In Finland, hand tools were used to harvest trees well in to the 1950s, and in some areas even in the 1960s. The work was difficult and dangerous, but to the men that had survived the war, woodcutting in times of peace was a walk in the park. During the war the Finnish service men were kept busy building fortification out of lumber and the work was often halted due to enemy attacks on the building-crew. 

In 1945, the country was at peace but the future of the now poor country was uncertain. People were in a need of getting the economy going and wood was needed for building, heating and export.  For this reason and to boost national pride, the state of Finland invited foreign reporters to cover the event at Aulanko. The reporters were truly impressed of what they saw; hardened men, working in primitive conditions with simple hand tools, were cutting down trees with unimaginable speed and determination during the four day long competition in October of 1945. In preparation all participants used the first day to sharpen their tools. Most men brought along a bucksaw and two axes. The saw-blades had to be carefully sharpened to perform well in the following days of competition.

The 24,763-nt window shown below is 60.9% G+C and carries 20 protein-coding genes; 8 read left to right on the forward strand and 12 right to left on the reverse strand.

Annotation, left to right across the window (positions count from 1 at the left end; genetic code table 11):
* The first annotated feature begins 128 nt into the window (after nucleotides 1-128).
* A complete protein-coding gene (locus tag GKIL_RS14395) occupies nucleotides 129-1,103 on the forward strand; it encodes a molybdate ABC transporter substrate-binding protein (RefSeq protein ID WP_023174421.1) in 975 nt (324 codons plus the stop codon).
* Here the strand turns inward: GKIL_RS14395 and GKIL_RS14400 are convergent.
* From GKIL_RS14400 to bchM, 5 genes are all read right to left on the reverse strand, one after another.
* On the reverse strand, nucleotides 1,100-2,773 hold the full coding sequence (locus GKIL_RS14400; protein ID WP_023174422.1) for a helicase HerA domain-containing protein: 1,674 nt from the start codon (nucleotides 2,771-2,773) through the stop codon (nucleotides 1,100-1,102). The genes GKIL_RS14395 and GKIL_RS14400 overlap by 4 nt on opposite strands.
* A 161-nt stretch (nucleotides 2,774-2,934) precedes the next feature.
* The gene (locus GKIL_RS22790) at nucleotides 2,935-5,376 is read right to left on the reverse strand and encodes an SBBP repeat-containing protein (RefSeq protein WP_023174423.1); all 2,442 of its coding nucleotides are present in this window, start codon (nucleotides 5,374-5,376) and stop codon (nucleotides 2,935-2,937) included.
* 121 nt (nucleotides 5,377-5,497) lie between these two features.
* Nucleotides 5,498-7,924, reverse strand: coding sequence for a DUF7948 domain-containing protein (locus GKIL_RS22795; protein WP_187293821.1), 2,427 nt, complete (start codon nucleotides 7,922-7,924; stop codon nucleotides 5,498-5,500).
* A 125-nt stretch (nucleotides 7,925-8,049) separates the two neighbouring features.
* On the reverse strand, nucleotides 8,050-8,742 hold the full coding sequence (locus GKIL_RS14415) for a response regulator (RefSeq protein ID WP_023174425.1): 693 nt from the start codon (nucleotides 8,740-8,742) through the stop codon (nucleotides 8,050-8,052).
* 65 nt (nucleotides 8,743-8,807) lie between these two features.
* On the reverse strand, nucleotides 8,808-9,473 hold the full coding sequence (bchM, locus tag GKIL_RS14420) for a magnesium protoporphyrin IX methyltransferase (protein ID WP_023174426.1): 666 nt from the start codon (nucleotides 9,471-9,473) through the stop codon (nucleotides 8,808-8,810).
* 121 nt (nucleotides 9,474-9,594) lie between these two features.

Image 2. Sharpening saw-blades.

The men were monitored by doctors during the competition to determine what type of physical strain loggers had to endure. This information was later used to promote physical awareness and health. A sauna was heated every morning and evening during the event.  On the eve of the competition the logging areas were divided among the competitors by drawing lots. 
 
Image 3. The participants were sawing wood at incredible speeds.
The first two days the loggers were cutting wood for lumber, on the third and fourth days day were cutting firewood. The fire wood was measured per stacked cubic meter, a so called “motti”.